Public meetings

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There is nothing better than talking with people face-to-face to get your message across. Public meetings should be a regular part of your engagement activities throughout all stages of your project, from when you are initially recruiting a team and deciding on an idea, to when you are planning and delivering a project. Remember to collect contact details to keep those interested informed, and to sign attendees up to your newsletter and send follow up emails and offers of opportunities while the enthusiasm is still fresh afterwards!

Click on the ideas below for practical suggestions and detailed case studies.

Objectives

Before going about planning and organising a public meeting, it is important to have a good idea about what the purpose of the meeting is. Some possible objectives and types of meeting include:


Generating ideas and initiating a project. What better way to gauge interest and capture ideas than to invite the community to come together for a public meeting about a potential new project? Many community projects start out this way, and you don’t need an existing group or any particular ideas in mind at this stage – just an open mind is all it takes to make it feasible and worthwhile!


Fundraising and share offer. Communicating your message face-to-face with the community is the perfect way to build confidence in and support for your project in order to assist fundraising activity and to kick off a share offer. Public meetings provide the opportunity to explain what funds are required for, how the money will be used and the benefits that will accrue if people invest in the project.


Feedback and updating on progress. If your project exists for the benefit of the community as a whole, you need to communicate to them what those benefits are and how they are being achieved. Keeping people informed about what has been happening and current activities can help build awareness and support for your project, and if you demonstrate how exciting, inclusive and fun it is, those who attend may be inspired to get more involved.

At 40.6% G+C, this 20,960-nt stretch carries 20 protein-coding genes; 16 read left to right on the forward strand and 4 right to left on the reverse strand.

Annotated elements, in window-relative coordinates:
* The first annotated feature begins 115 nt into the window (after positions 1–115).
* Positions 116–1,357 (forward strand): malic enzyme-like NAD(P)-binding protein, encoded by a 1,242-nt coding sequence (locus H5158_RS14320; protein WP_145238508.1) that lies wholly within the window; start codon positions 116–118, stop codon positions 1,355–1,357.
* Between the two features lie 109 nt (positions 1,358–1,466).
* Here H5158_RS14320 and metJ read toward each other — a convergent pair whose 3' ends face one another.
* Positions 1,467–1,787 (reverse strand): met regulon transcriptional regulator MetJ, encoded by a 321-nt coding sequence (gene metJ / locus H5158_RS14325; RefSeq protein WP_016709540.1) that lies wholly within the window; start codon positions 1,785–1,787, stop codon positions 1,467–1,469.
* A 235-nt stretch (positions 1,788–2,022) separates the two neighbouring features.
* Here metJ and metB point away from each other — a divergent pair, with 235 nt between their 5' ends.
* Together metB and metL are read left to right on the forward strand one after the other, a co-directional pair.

Consultation and decision-making. Along a similar vein, if your project is intended to be run by the community for the community, it is important that local people have a platform through which they can be consulted and can input into decision-making. This could be in the form of contributing ideas during brainstorming sessions or a more formal voting process for key decisions. The benefits of this are two-way: the community will value having their points taken on board, and your group will gain from good ideas or issues raised which might otherwise not have been considered – the community are a vital source of local knowledge and it is in your interest to tap into this resource!


Recruiting and reaching out to new people. If the objective of your public meeting is to reach out to new people, to promote diversity and to recruit new supporters and volunteers, you need to really think about what will appeal to different groups and what might prevent them from attending. The format of your meeting and the activities and exercises you incorporate will affect who the meeting appeals to and is attended by.

Case Studies
Country: Ireland